The Pearl By John Steinbeck The setting of the story was primarily in an impoverished Mexican-Indian community in La Paz, roughly around the 1900's. Kino is a prime example of a developing character. From beginning to the end, he develops drastically. At the beginning, he was thought out to be a good loyal husband, but as time went on, he became a selfish, greedy individual who would do anything for money. Juana was Kino's young wife. She was respectful, and very tolerant towards Kino.
Coyotito was Kino and Juana's only child. Juan Tomas was Kino's brother, and A polonia was his wife; both had four children, and very little is known about both of them. The doctor was a very stout, and greedy man, and didn't heal, or treat his patients if they didn't have money. The conflict began when a scorpion stung Coyotito. He became very ill, and the doctor refused to cure Kino's son for the reason that they had no money. On that very same day, Kino found the pearl that would change his life, as well as the people around him.
The pearl brought great danger to Kino and his family. Everybody in the community knew about Kino's finding, which resulted in everybody desiring the pearl. Ever since King Midas' lust for gold, it appears to be that man has acquired a greed and appetite for wealth. Kino, Juana, and the doctor have all undergone a change due to money. They " re all affected by their hunger for wealth and are the base for their own destruction, and the destruction of society.
The theme of The Pearl is mainly of man's self-destruction through greed, and the hunger for wealth. There are several different symbols in this story. The scorpion that stung Coyotito could simply mean the vulnerability and the possibility of danger that Kino and his family face ahead. The pearl may also symbolize evil, and how it brought the radical change in Kino and his wife. The pearl was thought to be the stability and prosperity that Kino hoped for his family. However, there were also alternate feelings of jealousy and greed in the community.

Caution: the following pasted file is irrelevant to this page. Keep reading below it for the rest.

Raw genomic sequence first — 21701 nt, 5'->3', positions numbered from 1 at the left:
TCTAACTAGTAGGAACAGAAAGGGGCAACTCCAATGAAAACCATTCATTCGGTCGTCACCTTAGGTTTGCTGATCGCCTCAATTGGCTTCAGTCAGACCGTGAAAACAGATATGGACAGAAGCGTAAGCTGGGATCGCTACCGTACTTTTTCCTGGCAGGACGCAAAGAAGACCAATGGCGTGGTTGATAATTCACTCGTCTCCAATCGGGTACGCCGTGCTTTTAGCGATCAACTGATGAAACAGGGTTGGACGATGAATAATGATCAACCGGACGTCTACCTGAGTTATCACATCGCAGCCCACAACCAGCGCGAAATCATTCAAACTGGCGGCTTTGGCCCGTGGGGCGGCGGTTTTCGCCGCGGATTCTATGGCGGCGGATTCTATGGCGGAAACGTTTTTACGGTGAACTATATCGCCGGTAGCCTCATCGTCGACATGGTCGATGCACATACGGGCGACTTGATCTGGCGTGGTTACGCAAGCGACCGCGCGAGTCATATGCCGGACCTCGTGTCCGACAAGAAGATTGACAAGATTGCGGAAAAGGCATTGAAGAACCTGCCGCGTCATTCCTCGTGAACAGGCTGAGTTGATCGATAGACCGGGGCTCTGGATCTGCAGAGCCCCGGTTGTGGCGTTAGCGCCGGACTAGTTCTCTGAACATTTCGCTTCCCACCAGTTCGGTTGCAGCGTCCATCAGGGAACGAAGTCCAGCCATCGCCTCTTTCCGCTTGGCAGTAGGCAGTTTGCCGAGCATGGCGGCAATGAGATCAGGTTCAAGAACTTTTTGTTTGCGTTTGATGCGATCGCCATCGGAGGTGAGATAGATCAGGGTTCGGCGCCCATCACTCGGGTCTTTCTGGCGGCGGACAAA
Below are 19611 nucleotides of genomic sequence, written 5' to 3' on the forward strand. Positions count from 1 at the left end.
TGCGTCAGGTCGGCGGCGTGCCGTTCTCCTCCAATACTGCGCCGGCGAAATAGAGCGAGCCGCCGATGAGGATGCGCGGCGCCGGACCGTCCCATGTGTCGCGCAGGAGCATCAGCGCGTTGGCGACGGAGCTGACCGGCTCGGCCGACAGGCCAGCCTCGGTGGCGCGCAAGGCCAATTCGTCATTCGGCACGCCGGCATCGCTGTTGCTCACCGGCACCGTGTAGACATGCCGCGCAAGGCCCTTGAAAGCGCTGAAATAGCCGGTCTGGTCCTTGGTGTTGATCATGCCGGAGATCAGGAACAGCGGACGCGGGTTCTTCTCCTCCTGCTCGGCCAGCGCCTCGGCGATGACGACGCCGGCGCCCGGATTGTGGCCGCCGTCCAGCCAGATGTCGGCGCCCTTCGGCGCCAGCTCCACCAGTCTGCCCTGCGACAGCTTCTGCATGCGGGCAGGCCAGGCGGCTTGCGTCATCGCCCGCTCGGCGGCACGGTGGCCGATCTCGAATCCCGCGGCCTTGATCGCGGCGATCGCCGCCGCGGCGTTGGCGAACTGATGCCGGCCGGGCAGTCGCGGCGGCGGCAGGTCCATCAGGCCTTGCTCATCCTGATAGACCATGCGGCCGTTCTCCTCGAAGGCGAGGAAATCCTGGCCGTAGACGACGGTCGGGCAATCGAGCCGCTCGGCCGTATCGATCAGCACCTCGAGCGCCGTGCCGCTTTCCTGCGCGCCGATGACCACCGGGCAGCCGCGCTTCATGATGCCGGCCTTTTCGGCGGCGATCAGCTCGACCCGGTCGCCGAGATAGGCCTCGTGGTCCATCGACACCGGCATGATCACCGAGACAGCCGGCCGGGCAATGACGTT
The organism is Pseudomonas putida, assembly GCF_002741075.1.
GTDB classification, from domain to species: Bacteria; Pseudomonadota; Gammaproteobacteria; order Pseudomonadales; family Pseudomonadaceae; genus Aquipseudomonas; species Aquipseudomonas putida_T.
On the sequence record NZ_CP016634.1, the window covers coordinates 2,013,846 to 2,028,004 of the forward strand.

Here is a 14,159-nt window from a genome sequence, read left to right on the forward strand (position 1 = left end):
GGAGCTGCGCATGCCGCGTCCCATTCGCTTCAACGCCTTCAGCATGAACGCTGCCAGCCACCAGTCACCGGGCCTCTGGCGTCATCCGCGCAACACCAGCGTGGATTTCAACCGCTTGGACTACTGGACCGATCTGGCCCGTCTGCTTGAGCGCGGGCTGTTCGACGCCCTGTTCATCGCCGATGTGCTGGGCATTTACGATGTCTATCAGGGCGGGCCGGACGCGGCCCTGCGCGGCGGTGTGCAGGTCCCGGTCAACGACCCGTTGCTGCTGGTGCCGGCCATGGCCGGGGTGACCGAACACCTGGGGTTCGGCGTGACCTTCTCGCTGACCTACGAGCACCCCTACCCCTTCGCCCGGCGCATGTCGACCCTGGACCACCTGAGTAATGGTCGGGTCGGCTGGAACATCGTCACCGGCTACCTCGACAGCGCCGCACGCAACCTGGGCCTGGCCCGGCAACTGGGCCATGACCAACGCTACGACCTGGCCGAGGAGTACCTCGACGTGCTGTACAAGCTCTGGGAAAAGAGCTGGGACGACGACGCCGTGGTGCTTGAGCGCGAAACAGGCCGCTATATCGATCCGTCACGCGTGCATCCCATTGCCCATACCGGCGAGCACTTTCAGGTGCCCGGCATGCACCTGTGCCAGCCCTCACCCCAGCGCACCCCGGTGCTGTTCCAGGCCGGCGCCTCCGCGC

The pearl was intended to solve all of Kino's problems, but it ended up destroying his life, dreams, and the death of his son. Kino lived with his wife Juana, and his baby son Coyotito in a brush hut. Coyotito got stung by a scorpion, and got very ill. Kino and Juana both discovered a pearl that same day, which would be their ticket to nurse back the health of their son. The doctor eventually knows about the pearl, and heals Coyotito.
Eventually, trackers start trying to invade Kino's hut for the pearl, but all fail miserably. Kino's only way to get rid of the trackers was to kill them all. Kino and Juana left their small community, and headed up north to Loreto. There, they hid in the Granite Mountains.
Later on that night, Kino noticed a couple of trackers, and suggested to Juana that he would leer in the trackers into the mountains and kill them one by one. Juana and Coyotito hid somewhere else in the mountains. One of the trackers was a couple of meters away from Kino, which resulted in attacking him. As Kino was fighting with the tracker, Coyotito let out a cry, which caught the attention of another tracker and shot at the direction of the sound. In a cruel fight, Kino murdered all of the trackers, and when he returned to Juana, Coyotito was dead. Going back to their community, Kino took the pearl in his hands and threw it back into the ocean.
Kino's troubles were over, but paid a big price to learn a valuable lesson. In the story, The Pearl, the story expresses the fact that man's manifestation for wealth and property leads to the self-destruction of man, both mentally, and physically. The doctor, Kino, and Juana were all affected by the affects of greed. Whether they are striving for wealth or are in the path of those that are, they are all equally affected. The story of King Midas lives on, as a caution to those who crave the warmth and comfort of money will lead to self-destruction..